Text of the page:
It seems to me that the real sticking point is religious authority.  Who has the right to determine, define or confine, prescribe or proscribe your spiritual activity, expression, values, beliefs, and practices?  Perhaps the most authentic answer that a “NONE” can give is: “I do.  I myself will determine my own spirituality and define god on my own terms, and decide how I shall then worship this god of mine in my own way.”  Question: if that is the actual case, how do you get beyond your SELF?  In effect your god is no greater than you are, and is therefore no real god at all.  That’s a real problem when it comes to authentic spirituality.

If spirituality were merely a process, an exercise in human ingenuity or skill, no different than let’s say developing a skill such as singing or dancing or some other artistic expression within the human psyche or spirit, well, then it is quite fitting to create one’s own pathway in developing one’s own spirituality.  And I dare say many indeed think that that is all that true spirituality really is.  But is it?

If there is a God out there that is OTHER, qualitatively distinct and different from humanity, a Living Being that is self-aware, with knowledge and volition, and purpose or intent and self-will, then developing one’s own personal skill in spiritual expression falls short.  Question: How does one appropriately prepare to “meet” or “connect” with a God like that?  And who’s to say?  It would seem obvious that only God could say—that is, only God could provide the road map as to how to appropriately connect with God.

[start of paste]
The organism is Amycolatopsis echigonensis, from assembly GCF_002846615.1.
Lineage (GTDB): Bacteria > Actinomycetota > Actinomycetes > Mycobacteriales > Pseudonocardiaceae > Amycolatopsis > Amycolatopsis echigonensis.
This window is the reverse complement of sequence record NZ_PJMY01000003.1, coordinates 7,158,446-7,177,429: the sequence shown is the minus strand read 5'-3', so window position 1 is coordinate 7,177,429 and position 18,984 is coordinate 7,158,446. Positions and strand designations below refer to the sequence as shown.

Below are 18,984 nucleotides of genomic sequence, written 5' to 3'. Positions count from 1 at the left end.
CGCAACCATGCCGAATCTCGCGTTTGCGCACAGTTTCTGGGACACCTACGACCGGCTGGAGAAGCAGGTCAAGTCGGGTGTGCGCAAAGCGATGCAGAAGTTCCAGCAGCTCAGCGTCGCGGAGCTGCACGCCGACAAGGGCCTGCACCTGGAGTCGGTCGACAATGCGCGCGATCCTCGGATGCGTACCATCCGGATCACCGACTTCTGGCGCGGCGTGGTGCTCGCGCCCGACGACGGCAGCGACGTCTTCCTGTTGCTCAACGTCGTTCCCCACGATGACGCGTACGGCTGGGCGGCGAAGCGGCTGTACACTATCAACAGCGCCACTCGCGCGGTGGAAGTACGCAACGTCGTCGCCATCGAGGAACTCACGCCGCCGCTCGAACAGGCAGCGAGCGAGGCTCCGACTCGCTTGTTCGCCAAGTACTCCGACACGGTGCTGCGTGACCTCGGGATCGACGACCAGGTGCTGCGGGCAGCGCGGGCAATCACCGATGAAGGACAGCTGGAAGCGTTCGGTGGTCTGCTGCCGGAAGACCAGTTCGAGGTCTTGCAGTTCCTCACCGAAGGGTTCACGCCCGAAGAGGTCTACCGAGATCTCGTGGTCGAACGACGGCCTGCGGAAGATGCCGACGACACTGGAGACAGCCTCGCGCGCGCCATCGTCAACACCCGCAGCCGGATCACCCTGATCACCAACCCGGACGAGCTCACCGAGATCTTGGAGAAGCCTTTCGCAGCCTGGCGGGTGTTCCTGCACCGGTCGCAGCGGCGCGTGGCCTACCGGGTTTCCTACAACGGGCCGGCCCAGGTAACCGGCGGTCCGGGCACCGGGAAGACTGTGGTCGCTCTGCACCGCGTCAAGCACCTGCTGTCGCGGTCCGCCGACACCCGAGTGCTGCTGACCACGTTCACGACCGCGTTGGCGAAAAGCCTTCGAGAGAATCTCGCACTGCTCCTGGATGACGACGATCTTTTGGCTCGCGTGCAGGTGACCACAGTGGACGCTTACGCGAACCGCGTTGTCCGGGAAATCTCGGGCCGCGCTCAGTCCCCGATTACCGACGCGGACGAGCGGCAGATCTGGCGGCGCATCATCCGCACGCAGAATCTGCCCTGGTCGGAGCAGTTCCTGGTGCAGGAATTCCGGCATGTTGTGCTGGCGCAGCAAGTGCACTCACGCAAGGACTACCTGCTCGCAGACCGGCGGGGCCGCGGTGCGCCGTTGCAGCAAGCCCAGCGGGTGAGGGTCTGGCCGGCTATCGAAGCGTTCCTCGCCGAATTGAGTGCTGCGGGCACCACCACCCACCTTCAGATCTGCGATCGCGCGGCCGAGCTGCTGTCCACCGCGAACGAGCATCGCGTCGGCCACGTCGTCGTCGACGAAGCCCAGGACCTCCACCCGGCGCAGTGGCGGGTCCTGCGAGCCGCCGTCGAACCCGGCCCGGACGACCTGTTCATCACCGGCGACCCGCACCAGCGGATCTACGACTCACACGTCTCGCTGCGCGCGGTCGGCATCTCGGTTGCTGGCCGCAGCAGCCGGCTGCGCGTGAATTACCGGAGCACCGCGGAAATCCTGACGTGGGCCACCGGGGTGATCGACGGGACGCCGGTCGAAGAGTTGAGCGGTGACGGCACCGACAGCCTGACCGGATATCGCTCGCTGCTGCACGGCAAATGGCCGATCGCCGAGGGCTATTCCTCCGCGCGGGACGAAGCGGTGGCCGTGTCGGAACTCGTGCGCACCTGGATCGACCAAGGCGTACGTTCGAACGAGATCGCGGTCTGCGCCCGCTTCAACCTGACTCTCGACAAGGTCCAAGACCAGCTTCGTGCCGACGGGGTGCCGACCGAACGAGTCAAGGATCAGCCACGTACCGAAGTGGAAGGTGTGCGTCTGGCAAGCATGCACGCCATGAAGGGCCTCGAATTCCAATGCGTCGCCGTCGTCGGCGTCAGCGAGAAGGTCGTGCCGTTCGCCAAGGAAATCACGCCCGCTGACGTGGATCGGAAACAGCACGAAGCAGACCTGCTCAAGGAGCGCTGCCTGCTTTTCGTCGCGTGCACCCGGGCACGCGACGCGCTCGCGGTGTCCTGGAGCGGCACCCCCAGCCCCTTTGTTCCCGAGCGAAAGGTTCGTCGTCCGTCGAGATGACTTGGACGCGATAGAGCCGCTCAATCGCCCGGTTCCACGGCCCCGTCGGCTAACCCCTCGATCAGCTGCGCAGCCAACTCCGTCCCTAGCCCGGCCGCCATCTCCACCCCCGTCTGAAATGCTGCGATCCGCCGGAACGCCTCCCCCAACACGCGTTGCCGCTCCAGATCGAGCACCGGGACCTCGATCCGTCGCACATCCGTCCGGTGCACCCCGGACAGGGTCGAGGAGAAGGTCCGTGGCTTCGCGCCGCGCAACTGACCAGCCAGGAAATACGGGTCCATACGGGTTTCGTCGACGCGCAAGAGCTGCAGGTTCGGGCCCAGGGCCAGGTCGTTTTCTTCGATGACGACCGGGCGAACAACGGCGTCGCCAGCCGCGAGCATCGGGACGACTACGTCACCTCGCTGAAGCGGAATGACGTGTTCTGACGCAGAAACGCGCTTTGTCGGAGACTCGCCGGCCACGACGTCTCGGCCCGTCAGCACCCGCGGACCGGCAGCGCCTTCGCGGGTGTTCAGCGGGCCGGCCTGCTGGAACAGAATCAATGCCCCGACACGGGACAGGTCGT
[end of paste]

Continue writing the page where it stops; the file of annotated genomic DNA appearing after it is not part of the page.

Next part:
Throughout history, there have been quality human beings who have lived here on earth and have pointed the way by sharing their own lived experience: “Look see, this is what I have done, this is what I have learned, how I have come to “taste” a bit of the Celestial realm, the glory of the heavens; do as I do and you too can have a taste of it.”  Jesus, on the other hand, said “I AM,” taste me.  (See John 6:35ff and 8:23-58.)

Yes, of course, it is obvious that major religions clash.  And it is difficult if not seemingly impossible to determine which religion is TRUE, if any.  For, all religions claim, “We are the True Faith!”  At the same time, there is nothing new under the sun.  This generation has not and will not suddenly come up with a whole new religion or form of spirituality that no human has ever practiced before on the face of this earth.  Nevertheless, in the end, all religions agree that only God will have the final word on that score.  God determines how humans will come to know God.  Jesus pretty much claims such knowledge, power, and authority.  So, if you are a NONE, I challenge you to study Jesus; He may just be the enlightenment that you are looking for, or may want to experience.